Wednesday, June 19, 2024

RIP Hollywood Dynasty, Second Generation Successes: Alan Ladd Jr., 84, Tim Considine, 81


This week, two members of Hollywood’s second generation, each successes in their own right, passed away.

TIM CONSIDINE’s death was announced on Friday. He was an early TV sensation for a being a kid and teen star in the 1950s and early 60s. His first role was on “Spin and Marty” but then he became famous as the older son on “My Three Sons” with Fred MacMurray. Playing Mike Douglas, Considine was able to capitalize on his fame also from “The Mickey Mouse Club,” where he co-starred with Annette Funicello. Considine was on “My Three Sons” for five years, then left for a career in writing and directing.

Tim Considine came from a show business family. His uncle was a famous sports columnist, Bob Considine, His father, John Sr., was a movie producer in Hollywood. His mother was the daughter of the Pantages family, the theater chain. The Pantages Theater in Hollywood today is where Jimmy Kimmel’s show is broadcast from. Tim’s older brother, John, is still alive, and an accomplished actor with dozens of credits including long runs on soap operas in the 1980s including “Another World” and “Santa Barbara.”

ALAN LADD JR. died this week at age 84. Known as “Laddie,” he was one of the town’s best liked film producers and executives. His father was Alan Ladd, the famous actor who starred in “Shane” in 1953. (The name Ladd may be more known to kids from the 70s because Cheryl Ladd was his half-brother David’s wife for most of that decade.)

Alan Ladd Jr. has a long list of films he produced on his resume. The biggest is “Star Wars.” Among the other movies he produced were were “Chariots of Fire” (1981), and “Braveheart” (1995), each of which won Best Picture at the Oscars. Even if he didn’t have a producing credit himself, Ladd was a behind the scenes quarterback for a lot of important, much loved films including “Moonstruck,” “Julia,” and “Alien.”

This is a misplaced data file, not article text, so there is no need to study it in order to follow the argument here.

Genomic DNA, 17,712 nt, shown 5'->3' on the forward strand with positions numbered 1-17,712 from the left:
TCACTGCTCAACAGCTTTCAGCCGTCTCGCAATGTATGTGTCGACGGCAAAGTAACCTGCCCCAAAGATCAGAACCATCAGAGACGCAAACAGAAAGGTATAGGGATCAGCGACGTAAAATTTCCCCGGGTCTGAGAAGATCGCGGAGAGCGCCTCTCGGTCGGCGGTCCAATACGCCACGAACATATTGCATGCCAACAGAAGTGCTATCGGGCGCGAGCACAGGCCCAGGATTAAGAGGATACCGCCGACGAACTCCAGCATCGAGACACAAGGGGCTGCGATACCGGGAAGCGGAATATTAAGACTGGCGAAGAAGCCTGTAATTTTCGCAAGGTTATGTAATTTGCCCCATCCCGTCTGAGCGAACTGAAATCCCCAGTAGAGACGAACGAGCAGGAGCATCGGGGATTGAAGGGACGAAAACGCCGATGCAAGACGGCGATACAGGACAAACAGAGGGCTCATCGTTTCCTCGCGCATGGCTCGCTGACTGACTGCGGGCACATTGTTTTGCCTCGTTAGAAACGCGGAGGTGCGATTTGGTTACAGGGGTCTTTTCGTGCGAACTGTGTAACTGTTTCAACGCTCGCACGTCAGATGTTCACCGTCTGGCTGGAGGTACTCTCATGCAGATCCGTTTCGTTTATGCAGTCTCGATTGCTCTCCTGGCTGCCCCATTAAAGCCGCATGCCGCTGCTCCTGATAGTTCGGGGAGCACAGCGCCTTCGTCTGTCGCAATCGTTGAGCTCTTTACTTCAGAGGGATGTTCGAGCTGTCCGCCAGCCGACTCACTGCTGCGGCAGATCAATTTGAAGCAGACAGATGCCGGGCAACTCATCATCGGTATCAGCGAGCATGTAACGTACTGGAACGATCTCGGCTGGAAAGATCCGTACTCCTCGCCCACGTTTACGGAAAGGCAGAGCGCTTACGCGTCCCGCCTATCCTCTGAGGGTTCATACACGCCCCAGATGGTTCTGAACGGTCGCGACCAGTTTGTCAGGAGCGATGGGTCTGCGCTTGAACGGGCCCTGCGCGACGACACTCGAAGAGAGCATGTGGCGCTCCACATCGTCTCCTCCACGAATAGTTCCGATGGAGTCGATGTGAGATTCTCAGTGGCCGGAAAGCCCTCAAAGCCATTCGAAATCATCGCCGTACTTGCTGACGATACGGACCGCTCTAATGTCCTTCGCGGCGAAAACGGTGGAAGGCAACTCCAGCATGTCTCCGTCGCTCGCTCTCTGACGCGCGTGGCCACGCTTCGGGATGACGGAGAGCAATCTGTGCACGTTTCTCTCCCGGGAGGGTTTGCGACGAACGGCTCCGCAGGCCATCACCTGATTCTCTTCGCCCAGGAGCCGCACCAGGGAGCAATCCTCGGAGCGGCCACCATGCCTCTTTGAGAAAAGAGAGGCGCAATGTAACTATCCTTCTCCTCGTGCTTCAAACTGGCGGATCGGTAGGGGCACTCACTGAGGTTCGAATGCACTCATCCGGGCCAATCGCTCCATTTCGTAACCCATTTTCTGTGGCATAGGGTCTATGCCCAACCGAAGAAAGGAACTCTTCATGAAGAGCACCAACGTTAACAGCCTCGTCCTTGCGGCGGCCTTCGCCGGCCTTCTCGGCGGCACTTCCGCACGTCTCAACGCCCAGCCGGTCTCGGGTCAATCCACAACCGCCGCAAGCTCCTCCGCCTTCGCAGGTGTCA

Kathie Berlin, one of the great and legendary PR people, wrote of Ladd on Facebook: “My mentor and the best boss I ever had died this morning. Alan Ladd known as Laddie. A brilliant film producer and studio executive. Never yelled , always an open door and made movies for and about women. Thelma and Louise, Turning Point, Moonstruck, Julia. I will miss him. Won Best Picture for Chariots of Fire and Braveheart.”

Roger Friedman
Roger Friedman
Roger Friedman began his Showbiz411 column in April 2009 after 10 years with Fox News, where he created the Fox411 column. His movie reviews are carried by Rotten Tomatoes, and he is a member of both the movie and TV branches of the Critics Choice Awards. His articles have appeared in dozens of publications over the years including New York Magazine, where he wrote the Intelligencer column in the mid 90s and covered the OJ Simpson trial, and Fox News (when it wasn't so crazy) where he covered Michael Jackson. He is also the writer and co-producer of "Only the Strong Survive," a selection of the Cannes, Sundance, and Telluride Film festivals, directed by DA Pennebaker and Chris Hegedus.

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